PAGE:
The Inspiration for Mile End's Ruth Wilensky Sandwich
Named after a Montreal neighborhood northeast of Mont Royale, Mile End is a Brooklyn deli that seeks to deliver -- at lunch at least -- a reasonable facsimile of several vernacular culinary favorites associated with Montreal. The smoked meat partly imitates Schwartz's, an ancient "Charcuterie Hebraique" located on St. Laurent, to the south of Mile End, while the bagels it uses are imported from St. Viateur's, a bakery on the street of the same name, which bisects the neighborhood.
But perhaps the most fundamental neighborhood reference on Mile End's menu is the Ruth Wilensky sandwich, named for the 91-year-old matriarch who presides over the bare-bones Jewish deli known as Wilensky Light Lunch. The deli was founded in 1932 by Wilensky and her husband, Moe, now deceased. It occupies a corner storefront painted green, and inside a wood-patterned Formica counter runs along one wall, behind which four employees of varying ages preside along with Mrs. Wilensky, who is exceedingly well-preserved and wears eyeglasses and a starchy white uniform.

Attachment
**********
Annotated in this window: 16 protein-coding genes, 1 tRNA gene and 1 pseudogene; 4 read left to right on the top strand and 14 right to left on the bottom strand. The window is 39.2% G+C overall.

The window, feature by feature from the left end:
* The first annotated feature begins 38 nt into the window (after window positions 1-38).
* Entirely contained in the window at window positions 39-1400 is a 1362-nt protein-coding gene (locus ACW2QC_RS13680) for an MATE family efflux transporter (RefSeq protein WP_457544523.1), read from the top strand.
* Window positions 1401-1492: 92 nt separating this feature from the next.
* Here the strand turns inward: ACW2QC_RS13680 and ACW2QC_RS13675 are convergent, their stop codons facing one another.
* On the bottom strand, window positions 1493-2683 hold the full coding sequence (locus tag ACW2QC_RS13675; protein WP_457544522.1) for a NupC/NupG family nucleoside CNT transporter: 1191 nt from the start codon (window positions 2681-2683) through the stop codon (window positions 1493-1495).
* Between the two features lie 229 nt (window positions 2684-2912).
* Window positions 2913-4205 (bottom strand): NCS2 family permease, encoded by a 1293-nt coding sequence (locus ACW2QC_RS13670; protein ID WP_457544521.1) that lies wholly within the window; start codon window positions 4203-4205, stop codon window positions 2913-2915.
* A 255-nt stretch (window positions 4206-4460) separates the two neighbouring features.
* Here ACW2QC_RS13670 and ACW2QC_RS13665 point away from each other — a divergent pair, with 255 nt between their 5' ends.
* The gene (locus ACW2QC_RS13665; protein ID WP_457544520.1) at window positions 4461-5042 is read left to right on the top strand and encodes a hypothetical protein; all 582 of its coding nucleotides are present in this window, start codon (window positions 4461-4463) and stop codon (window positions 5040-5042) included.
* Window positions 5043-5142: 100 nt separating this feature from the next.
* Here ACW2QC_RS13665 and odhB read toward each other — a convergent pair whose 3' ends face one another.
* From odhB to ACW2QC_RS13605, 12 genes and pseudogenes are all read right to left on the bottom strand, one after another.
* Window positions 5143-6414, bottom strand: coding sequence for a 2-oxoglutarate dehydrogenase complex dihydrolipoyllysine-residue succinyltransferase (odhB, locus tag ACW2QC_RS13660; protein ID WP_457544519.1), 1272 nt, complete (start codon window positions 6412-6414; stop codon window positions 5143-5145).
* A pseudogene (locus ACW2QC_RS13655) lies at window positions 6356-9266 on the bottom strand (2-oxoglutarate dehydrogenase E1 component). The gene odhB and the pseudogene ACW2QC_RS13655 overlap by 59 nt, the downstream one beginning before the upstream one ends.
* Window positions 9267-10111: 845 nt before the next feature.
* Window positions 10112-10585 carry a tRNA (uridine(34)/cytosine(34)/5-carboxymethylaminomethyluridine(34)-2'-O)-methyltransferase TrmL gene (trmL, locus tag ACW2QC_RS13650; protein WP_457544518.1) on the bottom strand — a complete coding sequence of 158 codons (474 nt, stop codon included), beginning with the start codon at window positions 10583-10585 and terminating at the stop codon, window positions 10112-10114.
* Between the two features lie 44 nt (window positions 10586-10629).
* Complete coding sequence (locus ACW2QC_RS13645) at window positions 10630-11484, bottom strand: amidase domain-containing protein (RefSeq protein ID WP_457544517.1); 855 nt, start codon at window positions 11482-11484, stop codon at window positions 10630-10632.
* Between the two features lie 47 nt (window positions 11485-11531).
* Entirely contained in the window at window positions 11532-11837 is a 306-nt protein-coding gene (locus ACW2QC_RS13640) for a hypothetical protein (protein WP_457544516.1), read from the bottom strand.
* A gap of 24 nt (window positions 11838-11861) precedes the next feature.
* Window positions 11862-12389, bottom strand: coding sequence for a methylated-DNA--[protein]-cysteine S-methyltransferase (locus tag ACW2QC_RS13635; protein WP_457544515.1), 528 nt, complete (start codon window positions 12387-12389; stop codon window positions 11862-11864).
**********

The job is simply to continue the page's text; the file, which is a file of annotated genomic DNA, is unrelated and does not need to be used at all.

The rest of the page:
Apart from eight wooden stools along the counter, there's no seating, only a big empty area, flanked by used periodicals in piles that are apparently for sale. ("They used to sell used tires instead," said a Montreal friend.) The interior is filled with wooden cabinets, from which items are extracted as your sandwich is rapidly prepared.
theseniortimes.com That's Ruth on the right.
That sandwich is Wilensky's Special, which includes at least two kinds of salami and one of bologna, for a total of six slices of luncheon meat. These are placed on a round flat roll known as a pletzl, smeared with mustard, smooshed in a hot-sandwich press, and delivered with a squirt bottle of grainy mustard -- in case you want extra -- and no other condiment. The mustard is compulsory (hence the joke on Mile End's menu about charging a nickel extra for not putting mustard on your sandwich).